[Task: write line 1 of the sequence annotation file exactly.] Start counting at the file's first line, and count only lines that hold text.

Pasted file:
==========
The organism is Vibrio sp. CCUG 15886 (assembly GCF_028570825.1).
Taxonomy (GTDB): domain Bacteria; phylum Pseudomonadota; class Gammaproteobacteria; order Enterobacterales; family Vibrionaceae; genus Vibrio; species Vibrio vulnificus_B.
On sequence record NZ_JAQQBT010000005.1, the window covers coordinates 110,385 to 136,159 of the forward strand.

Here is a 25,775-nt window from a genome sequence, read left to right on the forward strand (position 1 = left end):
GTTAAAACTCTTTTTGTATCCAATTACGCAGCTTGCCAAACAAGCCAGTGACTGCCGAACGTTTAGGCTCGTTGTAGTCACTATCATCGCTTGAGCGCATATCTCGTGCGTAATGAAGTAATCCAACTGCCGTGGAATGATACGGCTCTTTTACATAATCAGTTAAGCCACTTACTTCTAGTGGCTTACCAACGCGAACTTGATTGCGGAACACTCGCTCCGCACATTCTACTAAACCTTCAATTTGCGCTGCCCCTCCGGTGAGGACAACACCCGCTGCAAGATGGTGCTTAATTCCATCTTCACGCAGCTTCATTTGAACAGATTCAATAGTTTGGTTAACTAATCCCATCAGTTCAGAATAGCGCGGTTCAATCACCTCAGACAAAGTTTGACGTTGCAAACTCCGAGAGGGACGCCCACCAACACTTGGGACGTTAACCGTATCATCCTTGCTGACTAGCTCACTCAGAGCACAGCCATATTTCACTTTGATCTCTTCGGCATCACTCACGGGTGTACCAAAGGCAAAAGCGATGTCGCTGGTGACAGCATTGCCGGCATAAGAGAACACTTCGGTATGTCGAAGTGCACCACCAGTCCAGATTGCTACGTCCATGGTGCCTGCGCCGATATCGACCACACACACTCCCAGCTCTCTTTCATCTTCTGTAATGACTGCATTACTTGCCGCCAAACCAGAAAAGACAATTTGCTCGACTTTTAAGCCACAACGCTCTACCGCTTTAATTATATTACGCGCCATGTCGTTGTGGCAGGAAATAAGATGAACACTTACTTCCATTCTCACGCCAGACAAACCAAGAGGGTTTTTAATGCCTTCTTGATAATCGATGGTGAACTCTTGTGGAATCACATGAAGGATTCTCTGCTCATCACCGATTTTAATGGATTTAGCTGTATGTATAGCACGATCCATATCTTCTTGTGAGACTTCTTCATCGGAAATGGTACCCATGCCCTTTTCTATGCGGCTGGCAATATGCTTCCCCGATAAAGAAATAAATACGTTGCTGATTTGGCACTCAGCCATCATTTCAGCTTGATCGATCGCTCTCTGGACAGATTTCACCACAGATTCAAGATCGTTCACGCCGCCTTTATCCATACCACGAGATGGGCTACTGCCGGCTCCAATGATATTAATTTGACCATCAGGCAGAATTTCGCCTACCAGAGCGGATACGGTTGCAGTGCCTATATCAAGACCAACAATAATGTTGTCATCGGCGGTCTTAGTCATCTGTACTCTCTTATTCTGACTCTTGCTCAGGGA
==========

The organism is Vibrio sp. CCUG 15886 (assembly GCF_028570825.1).